It is a refreshing thought to believe that we have mentally created our own ideas of what beauty looks like to ourselves and to the world around us. This is in part true, for the simple matter that as human beings, we have a quenchless thirst for self-expression. With this self-expression, there also comes conformity to the illusion of what is considered normal and abnormal. The results that stem from these illusionary guidelines create propositions about beauty that are inherently vicious to the entire human psyche. How often are we fed certain ideas that have come from influences outside of ourselves? An even better question is: How does that make us feel?
To answer this question, we have to examine history, systematic brainwashing, and the cultural influences that contribute to our sometimes skewed perspective on what beholding beauty truly means.
Let’s start with America—a place that’s considered the great melting pot of the world, a place that supposedly embraces many different cultures, colors, and ethnicities. The truth is, America does not welcome everyone with open arms, and for all intents and purposes—in America, the beauty standards are pretty rigid.
Beauty Is Big Business
Turn on the television, radio, or browse the internet at your leisure and you’ll soon be bombarded with advertisements for products that are mostly geared to women. Anything from makeup to hair conditioners designed to make the hair gleam and grow can be found in electronic or print ads.
One of the questions that begs to be answered is: Are American standards of beauty unrealistic and biased towards certain features? The answer is a resounding, yes. Women tend to put themselves in categories of attractiveness based upon the ideals set forth by society. Either a woman is standing on the side of having a sense of indescribable reverence toward these standards, or she develops a sense of deepening discouragement because these ideas are unrealistic and opinionated at best.
Being that America is home to people of multi-ethnic and multi-racial groups, one would think that having just seven categories to classify a population is hardly enough. The United States uses a classification system based on these categories: White, African American, Native American, Alaskan Native, Pacific Islander, Asian, and Native Hawaiian. That leaves a whole lot of people out. Not only that, but the beauty industry’s advertisement campaigns are doused with an abundance of people who are classified in the white category, with sprinklings here and there of the other identified groups in our great big welcoming country.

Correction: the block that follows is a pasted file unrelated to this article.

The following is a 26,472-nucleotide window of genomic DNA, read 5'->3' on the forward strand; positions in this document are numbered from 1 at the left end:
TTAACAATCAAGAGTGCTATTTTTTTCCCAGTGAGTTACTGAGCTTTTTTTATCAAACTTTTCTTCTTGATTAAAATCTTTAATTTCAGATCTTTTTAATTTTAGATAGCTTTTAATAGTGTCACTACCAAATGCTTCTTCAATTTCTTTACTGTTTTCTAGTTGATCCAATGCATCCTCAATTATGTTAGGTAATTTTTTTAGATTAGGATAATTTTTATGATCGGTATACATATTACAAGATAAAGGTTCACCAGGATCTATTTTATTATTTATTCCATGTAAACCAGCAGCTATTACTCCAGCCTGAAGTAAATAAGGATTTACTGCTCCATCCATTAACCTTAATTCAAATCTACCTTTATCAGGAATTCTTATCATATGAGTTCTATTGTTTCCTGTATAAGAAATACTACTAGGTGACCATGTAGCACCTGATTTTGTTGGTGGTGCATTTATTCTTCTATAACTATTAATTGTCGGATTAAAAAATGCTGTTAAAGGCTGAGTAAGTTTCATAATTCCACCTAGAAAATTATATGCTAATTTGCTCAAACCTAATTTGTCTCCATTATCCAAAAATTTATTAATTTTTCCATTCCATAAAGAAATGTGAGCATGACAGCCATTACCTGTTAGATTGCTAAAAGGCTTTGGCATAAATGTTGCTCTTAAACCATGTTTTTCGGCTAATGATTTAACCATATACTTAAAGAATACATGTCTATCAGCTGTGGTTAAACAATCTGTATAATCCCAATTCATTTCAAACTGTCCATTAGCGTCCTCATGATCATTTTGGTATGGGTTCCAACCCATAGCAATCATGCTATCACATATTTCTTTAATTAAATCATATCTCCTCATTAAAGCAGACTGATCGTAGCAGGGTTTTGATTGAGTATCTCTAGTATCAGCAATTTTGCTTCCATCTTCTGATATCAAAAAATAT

When we step foot outside of America, we see that there are many other ideologies of what makes a woman beautiful. In fact, it varies quite drastically from what America has systematically force fed us for centuries. Let’s take a look at some of the perceptions of beauty in other countries.
Strong Mental Endowments And Mangled Delusions
In some Asian countries, having a perfectly straight smile isn’t as attractive as having a crooked one. There are women who undergo procedures to make their teeth appear jagged, to make themselves more attractive to the men who admire this look. This is far to the left from America’s belief that straight teeth are perfect…but perfect for who? Dental procedures designed to give you that gleaming, Colgate smile, are a multi-billion dollar business in America.
In some parts of Africa, thin women are deemed physically less attractive compared to women with more weight on them. In fact, the African country of Mauritania is known for practicing something they call, wife fattening, in which girls seeking to get married, are force-fed fatty foods that will result in their rapid weight gain. In America, heavier women are sometimes shunned and looked at as unhealthy based on height and weight standards—but where do these guidelines really come from aside from science?
Here in America, unsightly scars are shunned and attempts to cover them up or smooth them out, are readily practiced. On the flip side, in many countries across the world, scarification procedures are in place to increase female attractiveness with an emphasis on strength, fertility, and feminine energy. The scars also serve as a form of self-expression that helps the suitors of these women gauge not only their personality but their likes and interests as well.
Although tattoos are also deemed as art and a form of expression throughout the world, having one placed on ones face, is not a common practice, especially for women—unless you’re part of the Maori culture. The original Maori people are part of the Polynesian population from New Zealand. Their traditional body art is referred to as Moku and it varies in detail from person to person. According to the Australian Museum—Moku is worn by men and women, but women, depending on their ranking in a tribe, have more elaborate details intertwined into the artwork on their chins. The more detail, the more beautiful the woman is perceived.
The Common Conscience Of Attraction
All in all, example after example, we see how American standards of beauty have made a thoroughly sincere but unaffected effort in many parts of our vast world. Beauty is truly in the eye of the beholder—and although America is supposedly known to openly embrace cultural awareness and be open to the customs and traditions of others—there still lies a tone of exaggerated solicitude in the examples of what’s typical and atypical when it comes to beauty.
Together, women are a mighty force and it would serve each and every one of us to acknowledge that ideas about beauty that come from outside of ourselves are just opinions… Our own opinion is the strongest one of all. It’s best to showcase our beauty in individual ways anyhow because we are all living and breathing examples of what beauty means, afterall—women were simply born that way, we can’t help but to be beautiful.